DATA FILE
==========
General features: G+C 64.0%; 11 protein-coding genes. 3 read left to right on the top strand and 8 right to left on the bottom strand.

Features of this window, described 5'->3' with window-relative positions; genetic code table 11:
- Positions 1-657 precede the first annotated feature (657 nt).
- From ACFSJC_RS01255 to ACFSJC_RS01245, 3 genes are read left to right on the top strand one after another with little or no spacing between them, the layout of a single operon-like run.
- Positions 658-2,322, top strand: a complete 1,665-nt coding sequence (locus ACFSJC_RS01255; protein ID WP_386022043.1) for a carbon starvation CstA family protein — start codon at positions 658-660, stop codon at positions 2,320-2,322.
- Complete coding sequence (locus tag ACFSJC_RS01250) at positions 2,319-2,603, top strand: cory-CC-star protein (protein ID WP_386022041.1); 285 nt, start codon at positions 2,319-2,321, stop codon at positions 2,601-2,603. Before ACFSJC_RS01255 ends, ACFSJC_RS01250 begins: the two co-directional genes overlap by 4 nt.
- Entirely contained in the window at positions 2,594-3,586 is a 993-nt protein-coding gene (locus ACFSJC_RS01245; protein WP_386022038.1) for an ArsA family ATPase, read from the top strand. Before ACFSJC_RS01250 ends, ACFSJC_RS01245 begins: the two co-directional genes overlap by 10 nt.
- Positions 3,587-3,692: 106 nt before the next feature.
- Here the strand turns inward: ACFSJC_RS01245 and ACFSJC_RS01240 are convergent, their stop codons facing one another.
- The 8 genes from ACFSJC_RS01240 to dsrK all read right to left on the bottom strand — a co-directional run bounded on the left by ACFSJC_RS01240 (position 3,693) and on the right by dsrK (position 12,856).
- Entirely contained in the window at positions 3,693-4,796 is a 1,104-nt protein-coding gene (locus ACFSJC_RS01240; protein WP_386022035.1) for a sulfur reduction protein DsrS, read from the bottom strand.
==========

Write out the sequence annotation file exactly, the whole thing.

General features: G+C 64.0%; 11 protein-coding genes. 3 read left to right on the top strand and 8 right to left on the bottom strand.

Features of this window, described 5'->3' with window-relative positions; genetic code table 11:
- Positions 1-657 precede the first annotated feature (657 nt).
- From ACFSJC_RS01255 to ACFSJC_RS01245, 3 genes are read left to right on the top strand one after another with little or no spacing between them, the layout of a single operon-like run.
- Positions 658-2,322, top strand: a complete 1,665-nt coding sequence (locus ACFSJC_RS01255; protein ID WP_386022043.1) for a carbon starvation CstA family protein — start codon at positions 658-660, stop codon at positions 2,320-2,322.
- Complete coding sequence (locus tag ACFSJC_RS01250) at positions 2,319-2,603, top strand: cory-CC-star protein (protein ID WP_386022041.1); 285 nt, start codon at positions 2,319-2,321, stop codon at positions 2,601-2,603. Before ACFSJC_RS01255 ends, ACFSJC_RS01250 begins: the two co-directional genes overlap by 4 nt.
- Entirely contained in the window at positions 2,594-3,586 is a 993-nt protein-coding gene (locus ACFSJC_RS01245; protein WP_386022038.1) for an ArsA family ATPase, read from the top strand. Before ACFSJC_RS01250 ends, ACFSJC_RS01245 begins: the two co-directional genes overlap by 10 nt.
- Positions 3,587-3,692: 106 nt before the next feature.
- Here the strand turns inward: ACFSJC_RS01245 and ACFSJC_RS01240 are convergent, their stop codons facing one another.
- The 8 genes from ACFSJC_RS01240 to dsrK all read right to left on the bottom strand — a co-directional run bounded on the left by ACFSJC_RS01240 (position 3,693) and on the right by dsrK (position 12,856).
- Entirely contained in the window at positions 3,693-4,796 is a 1,104-nt protein-coding gene (locus ACFSJC_RS01240; protein WP_386022035.1) for a sulfur reduction protein DsrS, read from the bottom strand.